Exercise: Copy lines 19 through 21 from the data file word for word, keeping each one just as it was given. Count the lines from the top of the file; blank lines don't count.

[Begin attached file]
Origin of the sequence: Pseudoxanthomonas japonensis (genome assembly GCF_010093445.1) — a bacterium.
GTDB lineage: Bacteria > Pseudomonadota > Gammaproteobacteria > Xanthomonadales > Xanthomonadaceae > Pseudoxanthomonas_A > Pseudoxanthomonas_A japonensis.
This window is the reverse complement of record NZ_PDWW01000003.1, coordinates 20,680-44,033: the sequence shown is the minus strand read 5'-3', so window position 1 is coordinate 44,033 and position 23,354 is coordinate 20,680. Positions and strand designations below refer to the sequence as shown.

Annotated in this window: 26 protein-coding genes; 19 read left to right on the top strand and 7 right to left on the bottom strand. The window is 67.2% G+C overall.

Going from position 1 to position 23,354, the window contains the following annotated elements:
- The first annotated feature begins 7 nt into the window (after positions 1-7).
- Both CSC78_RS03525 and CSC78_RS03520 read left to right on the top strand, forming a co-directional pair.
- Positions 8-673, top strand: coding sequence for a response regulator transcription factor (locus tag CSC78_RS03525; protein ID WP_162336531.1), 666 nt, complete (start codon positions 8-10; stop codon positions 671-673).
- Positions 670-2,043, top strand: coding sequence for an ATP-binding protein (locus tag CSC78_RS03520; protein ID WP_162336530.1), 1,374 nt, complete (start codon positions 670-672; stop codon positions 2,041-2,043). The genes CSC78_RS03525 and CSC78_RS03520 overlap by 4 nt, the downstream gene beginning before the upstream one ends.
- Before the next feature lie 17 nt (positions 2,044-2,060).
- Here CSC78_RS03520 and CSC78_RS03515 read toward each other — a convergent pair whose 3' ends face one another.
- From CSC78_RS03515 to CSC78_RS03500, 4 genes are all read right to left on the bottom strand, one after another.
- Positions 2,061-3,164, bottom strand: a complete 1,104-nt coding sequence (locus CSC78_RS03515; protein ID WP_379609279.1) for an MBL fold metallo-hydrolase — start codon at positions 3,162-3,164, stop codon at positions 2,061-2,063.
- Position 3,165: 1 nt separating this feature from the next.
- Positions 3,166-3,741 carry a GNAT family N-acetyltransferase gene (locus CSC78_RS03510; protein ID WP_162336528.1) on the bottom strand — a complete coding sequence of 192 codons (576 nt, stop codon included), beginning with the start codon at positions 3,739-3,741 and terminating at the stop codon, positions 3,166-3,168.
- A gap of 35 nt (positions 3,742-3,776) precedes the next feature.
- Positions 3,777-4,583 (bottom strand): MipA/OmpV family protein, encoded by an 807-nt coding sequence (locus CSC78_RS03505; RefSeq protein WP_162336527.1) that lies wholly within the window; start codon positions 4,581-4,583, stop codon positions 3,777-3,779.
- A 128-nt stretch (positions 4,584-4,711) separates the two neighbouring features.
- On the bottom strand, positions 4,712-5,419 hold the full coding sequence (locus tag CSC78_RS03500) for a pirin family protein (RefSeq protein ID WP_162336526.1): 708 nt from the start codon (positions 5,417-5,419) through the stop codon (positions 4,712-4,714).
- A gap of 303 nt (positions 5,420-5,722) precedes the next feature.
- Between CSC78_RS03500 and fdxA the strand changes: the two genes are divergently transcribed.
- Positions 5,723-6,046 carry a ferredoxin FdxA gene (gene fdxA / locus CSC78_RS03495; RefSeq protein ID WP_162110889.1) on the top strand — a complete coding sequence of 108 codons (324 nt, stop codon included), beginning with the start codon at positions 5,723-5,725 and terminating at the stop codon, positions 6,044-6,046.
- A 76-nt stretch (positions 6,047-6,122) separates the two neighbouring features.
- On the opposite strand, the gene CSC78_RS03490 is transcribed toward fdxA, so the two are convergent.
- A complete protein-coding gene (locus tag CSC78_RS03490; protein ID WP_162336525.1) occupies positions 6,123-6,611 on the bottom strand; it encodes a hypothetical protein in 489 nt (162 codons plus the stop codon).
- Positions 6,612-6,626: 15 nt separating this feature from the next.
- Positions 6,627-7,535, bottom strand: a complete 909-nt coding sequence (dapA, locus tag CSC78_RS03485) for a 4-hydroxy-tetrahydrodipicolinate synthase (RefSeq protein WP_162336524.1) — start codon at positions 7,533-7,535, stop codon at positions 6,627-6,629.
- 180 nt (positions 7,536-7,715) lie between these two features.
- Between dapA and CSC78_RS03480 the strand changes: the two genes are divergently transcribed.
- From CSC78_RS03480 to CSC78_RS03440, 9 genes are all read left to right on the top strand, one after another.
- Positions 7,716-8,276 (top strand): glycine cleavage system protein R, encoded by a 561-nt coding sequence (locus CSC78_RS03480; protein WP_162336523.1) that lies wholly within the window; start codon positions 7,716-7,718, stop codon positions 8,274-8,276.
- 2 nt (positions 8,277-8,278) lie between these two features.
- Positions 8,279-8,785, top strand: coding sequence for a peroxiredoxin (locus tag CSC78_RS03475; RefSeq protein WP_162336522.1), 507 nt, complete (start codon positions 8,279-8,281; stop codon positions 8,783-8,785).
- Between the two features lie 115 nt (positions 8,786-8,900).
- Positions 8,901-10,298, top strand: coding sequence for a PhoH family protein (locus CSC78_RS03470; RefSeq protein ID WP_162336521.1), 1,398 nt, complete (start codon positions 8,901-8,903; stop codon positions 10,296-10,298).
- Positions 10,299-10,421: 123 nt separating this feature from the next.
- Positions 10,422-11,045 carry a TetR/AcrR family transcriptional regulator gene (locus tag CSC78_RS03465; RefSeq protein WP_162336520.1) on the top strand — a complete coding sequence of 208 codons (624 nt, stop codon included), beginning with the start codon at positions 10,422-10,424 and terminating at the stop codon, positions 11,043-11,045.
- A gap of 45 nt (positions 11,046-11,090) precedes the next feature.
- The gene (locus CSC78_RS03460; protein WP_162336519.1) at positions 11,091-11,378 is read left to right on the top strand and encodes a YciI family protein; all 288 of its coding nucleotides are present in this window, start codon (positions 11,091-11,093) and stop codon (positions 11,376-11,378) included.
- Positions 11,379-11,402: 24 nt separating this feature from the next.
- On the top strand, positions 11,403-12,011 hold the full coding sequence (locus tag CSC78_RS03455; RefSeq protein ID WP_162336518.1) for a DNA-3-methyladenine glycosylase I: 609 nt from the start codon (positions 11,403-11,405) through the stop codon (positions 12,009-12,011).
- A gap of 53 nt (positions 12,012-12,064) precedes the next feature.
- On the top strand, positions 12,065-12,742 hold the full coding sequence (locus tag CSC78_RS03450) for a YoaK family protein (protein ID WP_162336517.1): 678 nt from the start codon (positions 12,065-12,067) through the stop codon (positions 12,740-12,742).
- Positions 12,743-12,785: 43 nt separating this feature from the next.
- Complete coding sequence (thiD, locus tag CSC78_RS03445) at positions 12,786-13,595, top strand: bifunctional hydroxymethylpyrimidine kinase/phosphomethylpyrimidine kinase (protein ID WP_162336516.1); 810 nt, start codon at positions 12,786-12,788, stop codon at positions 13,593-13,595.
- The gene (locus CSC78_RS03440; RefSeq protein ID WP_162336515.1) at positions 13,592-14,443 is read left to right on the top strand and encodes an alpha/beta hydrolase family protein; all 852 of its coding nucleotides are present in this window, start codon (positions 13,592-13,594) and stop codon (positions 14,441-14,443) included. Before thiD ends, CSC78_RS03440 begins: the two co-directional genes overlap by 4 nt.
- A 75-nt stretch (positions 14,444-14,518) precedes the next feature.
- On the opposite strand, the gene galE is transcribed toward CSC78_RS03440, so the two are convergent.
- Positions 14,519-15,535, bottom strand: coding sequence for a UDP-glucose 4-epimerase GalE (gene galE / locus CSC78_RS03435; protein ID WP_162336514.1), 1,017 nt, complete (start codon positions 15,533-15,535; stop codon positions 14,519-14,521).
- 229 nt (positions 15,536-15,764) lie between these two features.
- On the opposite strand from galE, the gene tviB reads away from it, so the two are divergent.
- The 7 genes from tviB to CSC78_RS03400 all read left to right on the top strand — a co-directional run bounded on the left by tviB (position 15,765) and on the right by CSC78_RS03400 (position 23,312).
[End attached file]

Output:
- On the bottom strand, positions 4,712-5,419 hold the full coding sequence (locus tag CSC78_RS03500) for a pirin family protein (RefSeq protein ID WP_162336526.1): 708 nt from the start codon (positions 5,417-5,419) through the stop codon (positions 4,712-4,714).
- A gap of 303 nt (positions 5,420-5,722) precedes the next feature.
- Between CSC78_RS03500 and fdxA the strand changes: the two genes are divergently transcribed.